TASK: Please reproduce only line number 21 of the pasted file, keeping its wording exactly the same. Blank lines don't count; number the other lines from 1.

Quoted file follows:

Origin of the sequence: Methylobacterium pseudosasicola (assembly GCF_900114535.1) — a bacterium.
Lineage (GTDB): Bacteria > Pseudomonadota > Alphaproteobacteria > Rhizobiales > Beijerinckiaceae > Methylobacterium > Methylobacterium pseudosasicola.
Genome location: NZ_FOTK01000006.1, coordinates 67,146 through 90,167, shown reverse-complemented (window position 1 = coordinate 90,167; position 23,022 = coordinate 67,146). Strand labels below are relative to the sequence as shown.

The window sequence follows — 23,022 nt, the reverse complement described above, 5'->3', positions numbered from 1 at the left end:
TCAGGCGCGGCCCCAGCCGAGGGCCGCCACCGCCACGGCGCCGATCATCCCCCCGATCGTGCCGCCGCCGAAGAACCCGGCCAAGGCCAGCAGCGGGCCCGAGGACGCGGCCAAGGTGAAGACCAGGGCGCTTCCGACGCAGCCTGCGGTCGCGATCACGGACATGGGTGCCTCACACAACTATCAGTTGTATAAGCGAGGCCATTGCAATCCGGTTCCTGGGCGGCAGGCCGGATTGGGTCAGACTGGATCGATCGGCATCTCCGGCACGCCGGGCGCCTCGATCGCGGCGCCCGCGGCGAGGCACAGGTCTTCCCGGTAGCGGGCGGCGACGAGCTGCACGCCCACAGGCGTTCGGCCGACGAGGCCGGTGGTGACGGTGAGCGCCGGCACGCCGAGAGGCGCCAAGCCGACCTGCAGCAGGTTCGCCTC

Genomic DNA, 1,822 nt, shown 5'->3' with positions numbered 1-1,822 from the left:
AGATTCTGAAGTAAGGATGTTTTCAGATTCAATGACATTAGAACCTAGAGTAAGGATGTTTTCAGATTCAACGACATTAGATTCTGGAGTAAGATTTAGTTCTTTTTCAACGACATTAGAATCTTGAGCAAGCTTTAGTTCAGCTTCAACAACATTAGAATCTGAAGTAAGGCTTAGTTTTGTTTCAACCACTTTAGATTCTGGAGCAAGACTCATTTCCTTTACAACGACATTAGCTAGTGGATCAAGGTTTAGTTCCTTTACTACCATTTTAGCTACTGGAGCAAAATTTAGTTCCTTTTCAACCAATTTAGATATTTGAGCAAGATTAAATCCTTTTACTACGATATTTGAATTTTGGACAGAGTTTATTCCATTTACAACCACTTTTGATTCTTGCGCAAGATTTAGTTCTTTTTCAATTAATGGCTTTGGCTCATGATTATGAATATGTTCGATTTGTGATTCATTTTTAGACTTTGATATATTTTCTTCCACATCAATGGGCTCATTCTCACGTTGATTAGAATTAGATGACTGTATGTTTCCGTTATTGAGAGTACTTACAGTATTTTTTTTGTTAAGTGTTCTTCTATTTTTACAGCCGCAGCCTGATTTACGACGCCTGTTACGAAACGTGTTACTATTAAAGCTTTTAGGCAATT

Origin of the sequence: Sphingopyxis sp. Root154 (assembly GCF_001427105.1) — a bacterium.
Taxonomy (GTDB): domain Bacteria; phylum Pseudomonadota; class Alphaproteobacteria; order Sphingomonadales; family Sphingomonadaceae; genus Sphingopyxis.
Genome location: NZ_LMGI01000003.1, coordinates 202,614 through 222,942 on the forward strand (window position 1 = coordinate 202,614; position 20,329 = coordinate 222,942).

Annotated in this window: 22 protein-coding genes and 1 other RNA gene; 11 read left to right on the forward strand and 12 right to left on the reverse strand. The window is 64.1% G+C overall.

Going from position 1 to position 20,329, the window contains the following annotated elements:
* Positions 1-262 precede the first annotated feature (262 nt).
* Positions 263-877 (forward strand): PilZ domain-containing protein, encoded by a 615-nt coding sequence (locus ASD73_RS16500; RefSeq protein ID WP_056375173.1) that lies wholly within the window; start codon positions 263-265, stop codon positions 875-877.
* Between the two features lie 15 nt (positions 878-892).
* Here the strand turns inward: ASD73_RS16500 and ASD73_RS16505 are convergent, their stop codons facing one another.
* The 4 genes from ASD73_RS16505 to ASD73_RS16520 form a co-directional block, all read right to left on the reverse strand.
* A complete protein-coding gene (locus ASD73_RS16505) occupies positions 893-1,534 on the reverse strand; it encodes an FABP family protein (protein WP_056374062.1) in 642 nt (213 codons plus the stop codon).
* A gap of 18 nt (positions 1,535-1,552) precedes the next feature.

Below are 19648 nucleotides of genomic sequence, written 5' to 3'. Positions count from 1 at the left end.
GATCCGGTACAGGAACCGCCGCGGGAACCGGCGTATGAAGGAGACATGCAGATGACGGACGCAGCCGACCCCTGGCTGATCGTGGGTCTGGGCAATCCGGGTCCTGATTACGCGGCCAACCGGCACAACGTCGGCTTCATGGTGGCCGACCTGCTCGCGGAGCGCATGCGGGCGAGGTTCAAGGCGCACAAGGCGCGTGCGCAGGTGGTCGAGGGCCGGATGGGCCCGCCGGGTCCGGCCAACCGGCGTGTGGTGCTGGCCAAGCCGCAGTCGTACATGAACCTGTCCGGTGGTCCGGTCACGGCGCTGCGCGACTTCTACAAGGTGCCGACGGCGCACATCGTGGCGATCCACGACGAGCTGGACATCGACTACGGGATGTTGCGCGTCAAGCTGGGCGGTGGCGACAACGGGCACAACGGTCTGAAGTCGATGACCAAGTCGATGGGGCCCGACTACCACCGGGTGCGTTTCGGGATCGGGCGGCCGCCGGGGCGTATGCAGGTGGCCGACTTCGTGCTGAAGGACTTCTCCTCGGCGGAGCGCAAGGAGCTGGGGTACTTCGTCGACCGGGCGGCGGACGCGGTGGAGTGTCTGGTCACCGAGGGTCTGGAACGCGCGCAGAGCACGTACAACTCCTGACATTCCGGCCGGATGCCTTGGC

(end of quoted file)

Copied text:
GATCCGGTACAGGAACCGCCGCGGGAACCGGCGTATGAAGGAGACATGCAGATGACGGACGCAGCCGACCCCTGGCTGATCGTGGGTCTGGGCAATCCGGGTCCTGATTACGCGGCCAACCGGCACAACGTCGGCTTCATGGTGGCCGACCTGCTCGCGGAGCGCATGCGGGCGAGGTTCAAGGCGCACAAGGCGCGTGCGCAGGTGGTCGAGGGCCGGATGGGCCCGCCGGGTCCGGCCAACCGGCGTGTGGTGCTGGCCAAGCCGCAGTCGTACATGAACCTGTCCGGTGGTCCGGTCACGGCGCTGCGCGACTTCTACAAGGTGCCGACGGCGCACATCGTGGCGATCCACGACGAGCTGGACATCGACTACGGGATGTTGCGCGTCAAGCTGGGCGGTGGCGACAACGGGCACAACGGTCTGAAGTCGATGACCAAGTCGATGGGGCCCGACTACCACCGGGTGCGTTTCGGGATCGGGCGGCCGCCGGGGCGTATGCAGGTGGCCGACTTCGTGCTGAAGGACTTCTCCTCGGCGGAGCGCAAGGAGCTGGGGTACTTCGTCGACCGGGCGGCGGACGCGGTGGAGTGTCTGGTCACCGAGGGTCTGGAACGCGCGCAGAGCACGTACAACTCCTGACATTCCGGCCGGATGCCTTGGC